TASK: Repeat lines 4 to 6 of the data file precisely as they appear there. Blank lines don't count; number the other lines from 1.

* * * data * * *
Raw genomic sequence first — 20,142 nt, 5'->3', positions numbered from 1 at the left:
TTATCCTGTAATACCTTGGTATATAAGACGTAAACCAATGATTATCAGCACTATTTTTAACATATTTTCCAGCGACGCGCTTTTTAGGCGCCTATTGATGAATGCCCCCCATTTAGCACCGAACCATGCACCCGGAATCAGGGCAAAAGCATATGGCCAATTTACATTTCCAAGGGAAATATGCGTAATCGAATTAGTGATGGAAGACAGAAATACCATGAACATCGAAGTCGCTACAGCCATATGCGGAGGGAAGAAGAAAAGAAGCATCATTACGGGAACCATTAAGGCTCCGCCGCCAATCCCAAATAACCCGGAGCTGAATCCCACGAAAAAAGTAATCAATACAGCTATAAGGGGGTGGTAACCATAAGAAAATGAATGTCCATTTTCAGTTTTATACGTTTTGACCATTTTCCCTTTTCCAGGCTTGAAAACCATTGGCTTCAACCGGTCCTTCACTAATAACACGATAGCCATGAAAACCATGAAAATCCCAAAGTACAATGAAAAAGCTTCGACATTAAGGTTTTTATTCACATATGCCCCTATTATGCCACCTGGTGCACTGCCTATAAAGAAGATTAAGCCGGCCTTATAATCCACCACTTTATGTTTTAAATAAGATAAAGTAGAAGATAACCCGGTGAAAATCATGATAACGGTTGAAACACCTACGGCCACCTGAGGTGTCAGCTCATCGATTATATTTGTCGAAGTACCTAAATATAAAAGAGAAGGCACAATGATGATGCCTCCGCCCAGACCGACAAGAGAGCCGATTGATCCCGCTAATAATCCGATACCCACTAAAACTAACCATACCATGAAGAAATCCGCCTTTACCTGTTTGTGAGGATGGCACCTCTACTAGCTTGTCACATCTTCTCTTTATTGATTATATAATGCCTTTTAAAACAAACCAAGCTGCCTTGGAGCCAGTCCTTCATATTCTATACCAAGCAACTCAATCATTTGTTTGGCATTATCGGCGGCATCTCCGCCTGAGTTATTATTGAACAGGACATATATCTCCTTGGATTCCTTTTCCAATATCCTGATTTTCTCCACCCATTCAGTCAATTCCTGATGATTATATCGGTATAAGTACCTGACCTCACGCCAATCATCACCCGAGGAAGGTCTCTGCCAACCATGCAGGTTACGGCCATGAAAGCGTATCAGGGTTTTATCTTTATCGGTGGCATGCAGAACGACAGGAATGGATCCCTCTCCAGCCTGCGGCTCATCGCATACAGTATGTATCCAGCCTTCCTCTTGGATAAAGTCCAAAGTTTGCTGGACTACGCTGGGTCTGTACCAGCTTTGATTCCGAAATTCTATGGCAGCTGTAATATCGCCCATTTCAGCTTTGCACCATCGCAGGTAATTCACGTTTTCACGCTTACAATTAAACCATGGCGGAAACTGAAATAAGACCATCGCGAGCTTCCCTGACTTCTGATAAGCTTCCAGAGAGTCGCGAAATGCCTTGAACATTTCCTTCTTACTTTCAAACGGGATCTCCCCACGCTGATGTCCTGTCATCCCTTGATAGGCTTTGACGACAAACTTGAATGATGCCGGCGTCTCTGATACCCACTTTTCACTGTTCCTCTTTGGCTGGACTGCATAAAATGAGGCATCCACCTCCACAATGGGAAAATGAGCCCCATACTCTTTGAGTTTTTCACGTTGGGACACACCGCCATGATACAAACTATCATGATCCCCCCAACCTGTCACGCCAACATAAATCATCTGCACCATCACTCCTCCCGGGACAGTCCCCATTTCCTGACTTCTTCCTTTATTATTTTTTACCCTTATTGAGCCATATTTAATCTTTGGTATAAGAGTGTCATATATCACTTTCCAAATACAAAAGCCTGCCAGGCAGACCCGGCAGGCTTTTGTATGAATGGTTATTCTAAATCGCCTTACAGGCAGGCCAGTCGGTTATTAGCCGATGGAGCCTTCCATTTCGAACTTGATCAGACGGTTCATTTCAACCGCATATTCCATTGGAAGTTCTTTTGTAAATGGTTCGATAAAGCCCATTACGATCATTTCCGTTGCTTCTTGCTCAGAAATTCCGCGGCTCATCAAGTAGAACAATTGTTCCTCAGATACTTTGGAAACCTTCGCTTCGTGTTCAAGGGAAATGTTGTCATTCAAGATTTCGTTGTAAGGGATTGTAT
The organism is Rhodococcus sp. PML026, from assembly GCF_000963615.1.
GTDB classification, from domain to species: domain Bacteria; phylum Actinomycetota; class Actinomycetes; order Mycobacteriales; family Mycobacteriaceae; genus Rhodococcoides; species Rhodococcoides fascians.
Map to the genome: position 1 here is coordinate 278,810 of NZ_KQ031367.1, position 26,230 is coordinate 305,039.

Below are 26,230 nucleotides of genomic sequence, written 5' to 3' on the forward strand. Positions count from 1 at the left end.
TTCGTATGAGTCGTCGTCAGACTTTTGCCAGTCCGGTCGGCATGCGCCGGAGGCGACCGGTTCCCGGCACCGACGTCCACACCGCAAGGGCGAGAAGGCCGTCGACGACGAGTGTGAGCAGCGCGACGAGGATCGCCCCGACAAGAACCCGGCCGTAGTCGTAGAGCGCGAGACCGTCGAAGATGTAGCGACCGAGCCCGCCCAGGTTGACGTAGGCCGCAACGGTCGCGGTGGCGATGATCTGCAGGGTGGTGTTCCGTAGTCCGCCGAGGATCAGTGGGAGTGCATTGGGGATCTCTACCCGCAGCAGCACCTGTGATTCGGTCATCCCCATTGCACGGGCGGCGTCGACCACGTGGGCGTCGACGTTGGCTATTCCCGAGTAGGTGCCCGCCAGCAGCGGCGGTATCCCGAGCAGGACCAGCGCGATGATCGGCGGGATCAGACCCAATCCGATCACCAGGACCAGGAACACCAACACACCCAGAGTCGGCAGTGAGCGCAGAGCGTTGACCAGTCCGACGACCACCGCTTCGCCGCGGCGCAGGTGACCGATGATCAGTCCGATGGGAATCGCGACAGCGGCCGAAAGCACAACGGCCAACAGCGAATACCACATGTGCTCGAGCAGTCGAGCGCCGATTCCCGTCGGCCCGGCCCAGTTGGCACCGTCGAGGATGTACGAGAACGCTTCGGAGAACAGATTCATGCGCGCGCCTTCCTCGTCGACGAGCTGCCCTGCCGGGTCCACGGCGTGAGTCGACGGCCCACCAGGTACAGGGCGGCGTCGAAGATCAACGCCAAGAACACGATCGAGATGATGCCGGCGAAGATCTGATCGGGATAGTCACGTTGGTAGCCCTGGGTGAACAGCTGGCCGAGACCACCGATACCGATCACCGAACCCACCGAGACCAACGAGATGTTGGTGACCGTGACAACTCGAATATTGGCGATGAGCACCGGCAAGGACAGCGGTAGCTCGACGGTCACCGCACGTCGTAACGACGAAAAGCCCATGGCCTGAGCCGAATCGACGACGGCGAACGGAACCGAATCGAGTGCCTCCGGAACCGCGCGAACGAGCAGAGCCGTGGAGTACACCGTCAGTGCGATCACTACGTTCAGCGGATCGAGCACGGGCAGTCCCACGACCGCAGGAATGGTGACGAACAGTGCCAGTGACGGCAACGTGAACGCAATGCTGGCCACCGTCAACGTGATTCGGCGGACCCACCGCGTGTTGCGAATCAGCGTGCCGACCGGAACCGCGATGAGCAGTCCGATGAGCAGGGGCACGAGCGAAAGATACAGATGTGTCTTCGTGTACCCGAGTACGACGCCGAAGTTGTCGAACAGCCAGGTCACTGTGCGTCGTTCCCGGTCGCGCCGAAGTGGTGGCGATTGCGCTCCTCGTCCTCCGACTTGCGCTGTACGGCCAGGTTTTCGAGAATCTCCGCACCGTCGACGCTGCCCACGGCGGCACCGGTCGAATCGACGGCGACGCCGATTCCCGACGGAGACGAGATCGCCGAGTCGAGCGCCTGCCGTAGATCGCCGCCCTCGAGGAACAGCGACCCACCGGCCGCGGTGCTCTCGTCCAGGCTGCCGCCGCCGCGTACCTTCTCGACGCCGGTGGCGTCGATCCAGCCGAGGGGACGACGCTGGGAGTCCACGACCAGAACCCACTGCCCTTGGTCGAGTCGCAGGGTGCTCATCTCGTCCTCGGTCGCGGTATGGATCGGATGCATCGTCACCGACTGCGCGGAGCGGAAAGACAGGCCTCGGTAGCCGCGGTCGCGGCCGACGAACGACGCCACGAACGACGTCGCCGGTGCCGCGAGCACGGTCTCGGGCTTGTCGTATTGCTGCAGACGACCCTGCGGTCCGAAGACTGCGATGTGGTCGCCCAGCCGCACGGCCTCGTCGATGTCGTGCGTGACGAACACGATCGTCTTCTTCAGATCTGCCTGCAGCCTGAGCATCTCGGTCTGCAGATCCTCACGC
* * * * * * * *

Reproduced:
GTDB classification, from domain to species: domain Bacteria; phylum Actinomycetota; class Actinomycetes; order Mycobacteriales; family Mycobacteriaceae; genus Rhodococcoides; species Rhodococcoides fascians.
Map to the genome: position 1 here is coordinate 278,810 of NZ_KQ031367.1, position 26,230 is coordinate 305,039.

Below are 26,230 nucleotides of genomic sequence, written 5' to 3' on the forward strand. Positions count from 1 at the left end.